Following the Covid19 outbreak, the government of Zimbabwe created a militarised COVID-19 Taskforce in March 2020 to help fight against the pandemic. Given the history of violence and human rights violations whenever such militarised taskforces have been deployed in Zimbabwean communities, many human rights and democracy erosion questions have arised. The fact that the taskforce is led by a retired general responsible for the military coup in 2017 has sent chills up the spines of many Zimbabwean citizens.
As with other countries, the security forces are not a problem per se. They are doing phenomenal work in many parts of the world as peacemakers in the protection of civilian sites and in response to natural disasters. However, the security forces in Zimbabwe are always not in sync with the public human rights expectations as there is an historic trust deficit between the military and communities. There is no mutual feeling between the security forces and the communities, which stretches back to the colonial period and this has been intensified by decades of militarization of politics during ZANU PF rule.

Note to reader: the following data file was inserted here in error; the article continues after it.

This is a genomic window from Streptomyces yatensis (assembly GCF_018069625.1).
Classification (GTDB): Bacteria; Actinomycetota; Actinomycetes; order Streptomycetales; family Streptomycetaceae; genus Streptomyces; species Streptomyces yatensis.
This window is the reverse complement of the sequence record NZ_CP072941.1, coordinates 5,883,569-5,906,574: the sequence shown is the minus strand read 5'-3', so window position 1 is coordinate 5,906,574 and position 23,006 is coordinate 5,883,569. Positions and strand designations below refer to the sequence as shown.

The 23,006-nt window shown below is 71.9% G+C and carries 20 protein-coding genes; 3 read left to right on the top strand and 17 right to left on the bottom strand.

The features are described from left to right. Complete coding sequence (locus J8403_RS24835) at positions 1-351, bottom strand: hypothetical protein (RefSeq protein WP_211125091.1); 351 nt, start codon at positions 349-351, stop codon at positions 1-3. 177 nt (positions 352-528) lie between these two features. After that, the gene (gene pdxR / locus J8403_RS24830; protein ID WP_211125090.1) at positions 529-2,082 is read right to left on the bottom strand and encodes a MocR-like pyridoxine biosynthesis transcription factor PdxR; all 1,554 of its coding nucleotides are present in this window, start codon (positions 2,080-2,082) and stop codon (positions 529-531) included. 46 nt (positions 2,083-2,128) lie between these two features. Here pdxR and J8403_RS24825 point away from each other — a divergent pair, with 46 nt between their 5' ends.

The covid-19 pandemic has posed serious problems to communities in Zimbabwe, ranging from economic to political. The lockdown resulted in the government militarizing the streets and this has transmogrified into an open door for infringement of human rights and democracy in Zimbabwe. It has been a pitiful experience, with people being made to fight the corona virus and the security sector simultaneously.
Since the lockdown began, there has been a worrying trend of state security brutality in communities who are caught roaming around the streets to make ends meet as this has been a typical livelihood for many Zimbabweans. This has triggered a repeat of the traumatic experience which has become a usual output of many army deployments in communities of Zimbabwe. Interview findings from various parts of Zimbabwe have shown an increase in incidents of police harassment targeting people, with the most affected areas being Harare and Bulawayo which are highly populated.
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Source: Zimbabwe Democracy Institute